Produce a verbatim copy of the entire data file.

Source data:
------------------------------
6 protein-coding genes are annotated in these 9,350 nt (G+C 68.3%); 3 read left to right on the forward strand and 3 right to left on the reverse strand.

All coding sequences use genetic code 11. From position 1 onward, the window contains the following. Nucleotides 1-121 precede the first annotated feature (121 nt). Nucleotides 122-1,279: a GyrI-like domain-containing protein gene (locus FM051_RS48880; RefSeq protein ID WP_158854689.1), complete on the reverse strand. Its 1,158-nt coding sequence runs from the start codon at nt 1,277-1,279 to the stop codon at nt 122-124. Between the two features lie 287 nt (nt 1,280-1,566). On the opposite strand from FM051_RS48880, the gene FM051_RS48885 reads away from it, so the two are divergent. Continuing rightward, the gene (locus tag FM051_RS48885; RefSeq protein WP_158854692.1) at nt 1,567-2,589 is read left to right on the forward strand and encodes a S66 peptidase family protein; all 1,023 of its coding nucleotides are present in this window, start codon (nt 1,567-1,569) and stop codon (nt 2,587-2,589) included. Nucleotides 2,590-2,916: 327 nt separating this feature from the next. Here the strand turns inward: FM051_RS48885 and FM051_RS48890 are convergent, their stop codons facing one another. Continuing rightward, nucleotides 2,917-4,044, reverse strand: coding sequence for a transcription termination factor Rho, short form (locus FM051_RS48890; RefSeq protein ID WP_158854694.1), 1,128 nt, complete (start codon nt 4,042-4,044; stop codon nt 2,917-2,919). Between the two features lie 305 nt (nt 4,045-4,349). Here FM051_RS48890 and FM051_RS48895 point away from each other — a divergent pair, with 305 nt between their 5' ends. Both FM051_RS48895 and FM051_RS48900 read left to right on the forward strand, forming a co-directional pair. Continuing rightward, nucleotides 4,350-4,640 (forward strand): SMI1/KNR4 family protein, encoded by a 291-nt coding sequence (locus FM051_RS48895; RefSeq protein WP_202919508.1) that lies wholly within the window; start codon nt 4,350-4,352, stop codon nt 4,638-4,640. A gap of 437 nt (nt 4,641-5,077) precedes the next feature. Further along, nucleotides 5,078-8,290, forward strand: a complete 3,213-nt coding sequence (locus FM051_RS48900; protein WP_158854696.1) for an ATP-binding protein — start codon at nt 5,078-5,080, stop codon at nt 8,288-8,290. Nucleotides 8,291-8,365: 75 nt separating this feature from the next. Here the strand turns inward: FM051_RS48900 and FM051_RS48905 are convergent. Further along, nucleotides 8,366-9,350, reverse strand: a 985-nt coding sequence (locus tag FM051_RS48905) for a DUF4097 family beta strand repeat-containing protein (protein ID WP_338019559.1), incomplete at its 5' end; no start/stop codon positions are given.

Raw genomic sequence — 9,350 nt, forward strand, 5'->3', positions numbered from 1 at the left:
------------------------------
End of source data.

6 protein-coding genes are annotated in these 9,350 nt (G+C 68.3%); 3 read left to right on the forward strand and 3 right to left on the reverse strand.

All coding sequences use genetic code 11. From position 1 onward, the window contains the following. Nucleotides 1-121 precede the first annotated feature (121 nt). Nucleotides 122-1,279: a GyrI-like domain-containing protein gene (locus FM051_RS48880; RefSeq protein ID WP_158854689.1), complete on the reverse strand. Its 1,158-nt coding sequence runs from the start codon at nt 1,277-1,279 to the stop codon at nt 122-124. Between the two features lie 287 nt (nt 1,280-1,566). On the opposite strand from FM051_RS48880, the gene FM051_RS48885 reads away from it, so the two are divergent. Continuing rightward, the gene (locus tag FM051_RS48885; RefSeq protein WP_158854692.1) at nt 1,567-2,589 is read left to right on the forward strand and encodes a S66 peptidase family protein; all 1,023 of its coding nucleotides are present in this window, start codon (nt 1,567-1,569) and stop codon (nt 2,587-2,589) included. Nucleotides 2,590-2,916: 327 nt separating this feature from the next. Here the strand turns inward: FM051_RS48885 and FM051_RS48890 are convergent, their stop codons facing one another. Continuing rightward, nucleotides 2,917-4,044, reverse strand: coding sequence for a transcription termination factor Rho, short form (locus FM051_RS48890; RefSeq protein ID WP_158854694.1), 1,128 nt, complete (start codon nt 4,042-4,044; stop codon nt 2,917-2,919). Between the two features lie 305 nt (nt 4,045-4,349). Here FM051_RS48890 and FM051_RS48895 point away from each other — a divergent pair, with 305 nt between their 5' ends. Both FM051_RS48895 and FM051_RS48900 read left to right on the forward strand, forming a co-directional pair. Continuing rightward, nucleotides 4,350-4,640 (forward strand): SMI1/KNR4 family protein, encoded by a 291-nt coding sequence (locus FM051_RS48895; RefSeq protein WP_202919508.1) that lies wholly within the window; start codon nt 4,350-4,352, stop codon nt 4,638-4,640. A gap of 437 nt (nt 4,641-5,077) precedes the next feature. Further along, nucleotides 5,078-8,290, forward strand: a complete 3,213-nt coding sequence (locus FM051_RS48900; protein WP_158854696.1) for an ATP-binding protein — start codon at nt 5,078-5,080, stop codon at nt 8,288-8,290. Nucleotides 8,291-8,365: 75 nt separating this feature from the next. Here the strand turns inward: FM051_RS48900 and FM051_RS48905 are convergent. Further along, nucleotides 8,366-9,350, reverse strand: a 985-nt coding sequence (locus tag FM051_RS48905) for a DUF4097 family beta strand repeat-containing protein (protein ID WP_338019559.1), incomplete at its 5' end; no start/stop codon positions are given.

Raw genomic sequence — 9,350 nt, forward strand, 5'->3', positions numbered from 1 at the left: